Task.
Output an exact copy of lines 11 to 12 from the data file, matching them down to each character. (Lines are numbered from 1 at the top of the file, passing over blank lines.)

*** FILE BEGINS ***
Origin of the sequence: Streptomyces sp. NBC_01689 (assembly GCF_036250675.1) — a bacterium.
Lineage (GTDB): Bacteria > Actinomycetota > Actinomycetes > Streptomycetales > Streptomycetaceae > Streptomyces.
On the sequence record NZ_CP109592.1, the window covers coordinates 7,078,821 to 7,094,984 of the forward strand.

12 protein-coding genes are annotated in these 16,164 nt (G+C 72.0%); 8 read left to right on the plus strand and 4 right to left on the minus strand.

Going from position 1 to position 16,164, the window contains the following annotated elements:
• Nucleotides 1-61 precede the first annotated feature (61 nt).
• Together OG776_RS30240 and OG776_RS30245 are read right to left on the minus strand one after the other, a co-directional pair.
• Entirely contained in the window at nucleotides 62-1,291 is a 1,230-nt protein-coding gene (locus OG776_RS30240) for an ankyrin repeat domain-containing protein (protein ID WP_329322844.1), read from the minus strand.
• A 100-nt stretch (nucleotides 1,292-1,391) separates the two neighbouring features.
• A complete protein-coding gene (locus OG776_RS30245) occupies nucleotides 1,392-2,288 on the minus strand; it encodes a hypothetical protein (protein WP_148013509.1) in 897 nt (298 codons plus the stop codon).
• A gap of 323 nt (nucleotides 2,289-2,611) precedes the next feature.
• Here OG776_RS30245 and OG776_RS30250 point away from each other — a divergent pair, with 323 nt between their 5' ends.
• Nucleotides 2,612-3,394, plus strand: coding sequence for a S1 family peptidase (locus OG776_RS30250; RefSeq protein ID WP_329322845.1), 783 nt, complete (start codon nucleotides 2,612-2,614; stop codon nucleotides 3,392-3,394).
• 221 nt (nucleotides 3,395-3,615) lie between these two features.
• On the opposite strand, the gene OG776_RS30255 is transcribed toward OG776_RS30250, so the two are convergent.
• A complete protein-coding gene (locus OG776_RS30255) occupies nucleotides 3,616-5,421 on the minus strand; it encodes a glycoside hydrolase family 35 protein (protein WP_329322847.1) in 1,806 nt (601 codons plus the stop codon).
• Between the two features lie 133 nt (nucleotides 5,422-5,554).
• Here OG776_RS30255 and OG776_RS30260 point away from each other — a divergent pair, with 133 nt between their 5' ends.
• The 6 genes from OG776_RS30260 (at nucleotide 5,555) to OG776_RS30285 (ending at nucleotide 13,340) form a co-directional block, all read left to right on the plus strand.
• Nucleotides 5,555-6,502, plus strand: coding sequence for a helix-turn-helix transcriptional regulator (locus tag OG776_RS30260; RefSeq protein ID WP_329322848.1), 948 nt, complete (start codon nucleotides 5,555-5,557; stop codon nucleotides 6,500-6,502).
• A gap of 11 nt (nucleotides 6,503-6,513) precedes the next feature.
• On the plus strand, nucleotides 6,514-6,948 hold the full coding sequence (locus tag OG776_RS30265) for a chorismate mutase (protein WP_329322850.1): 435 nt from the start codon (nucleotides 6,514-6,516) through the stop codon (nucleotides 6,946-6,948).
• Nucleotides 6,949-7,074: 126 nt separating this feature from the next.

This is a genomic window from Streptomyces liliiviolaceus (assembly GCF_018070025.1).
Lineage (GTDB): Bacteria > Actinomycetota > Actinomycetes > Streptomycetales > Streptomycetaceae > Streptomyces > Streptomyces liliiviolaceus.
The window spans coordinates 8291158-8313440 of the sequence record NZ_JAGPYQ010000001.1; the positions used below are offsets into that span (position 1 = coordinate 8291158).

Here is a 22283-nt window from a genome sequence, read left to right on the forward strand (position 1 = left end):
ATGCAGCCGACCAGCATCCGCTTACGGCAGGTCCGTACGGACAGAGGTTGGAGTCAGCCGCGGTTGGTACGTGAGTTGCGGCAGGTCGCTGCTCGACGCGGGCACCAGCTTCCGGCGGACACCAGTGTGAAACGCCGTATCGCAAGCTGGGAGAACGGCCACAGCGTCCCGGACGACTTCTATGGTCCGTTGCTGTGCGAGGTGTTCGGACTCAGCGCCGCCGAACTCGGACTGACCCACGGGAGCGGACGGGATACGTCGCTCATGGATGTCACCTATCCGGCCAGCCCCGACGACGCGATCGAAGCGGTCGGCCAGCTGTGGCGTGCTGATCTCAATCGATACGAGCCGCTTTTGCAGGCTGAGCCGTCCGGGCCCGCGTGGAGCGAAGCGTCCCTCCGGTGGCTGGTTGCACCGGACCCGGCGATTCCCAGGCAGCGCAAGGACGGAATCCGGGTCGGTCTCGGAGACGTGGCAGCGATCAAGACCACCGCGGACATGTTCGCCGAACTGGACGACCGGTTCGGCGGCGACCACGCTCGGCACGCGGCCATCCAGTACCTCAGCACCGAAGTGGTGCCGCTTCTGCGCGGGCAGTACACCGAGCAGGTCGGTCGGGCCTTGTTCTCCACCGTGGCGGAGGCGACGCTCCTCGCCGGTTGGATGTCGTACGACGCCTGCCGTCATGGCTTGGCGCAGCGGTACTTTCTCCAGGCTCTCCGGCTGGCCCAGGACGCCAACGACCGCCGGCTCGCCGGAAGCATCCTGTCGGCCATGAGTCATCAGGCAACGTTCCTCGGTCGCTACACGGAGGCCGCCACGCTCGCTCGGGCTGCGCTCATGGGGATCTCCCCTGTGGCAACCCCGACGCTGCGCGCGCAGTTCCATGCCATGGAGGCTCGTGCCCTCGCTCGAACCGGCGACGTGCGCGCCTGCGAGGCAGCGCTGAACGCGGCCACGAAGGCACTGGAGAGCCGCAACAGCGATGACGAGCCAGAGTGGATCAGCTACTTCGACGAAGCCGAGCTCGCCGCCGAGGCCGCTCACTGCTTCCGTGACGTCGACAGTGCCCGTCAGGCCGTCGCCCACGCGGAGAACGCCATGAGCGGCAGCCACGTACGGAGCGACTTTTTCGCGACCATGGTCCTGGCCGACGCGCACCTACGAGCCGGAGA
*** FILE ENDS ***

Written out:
• A gap of 323 nt (nucleotides 2,289-2,611) precedes the next feature.
• Here OG776_RS30245 and OG776_RS30250 point away from each other — a divergent pair, with 323 nt between their 5' ends.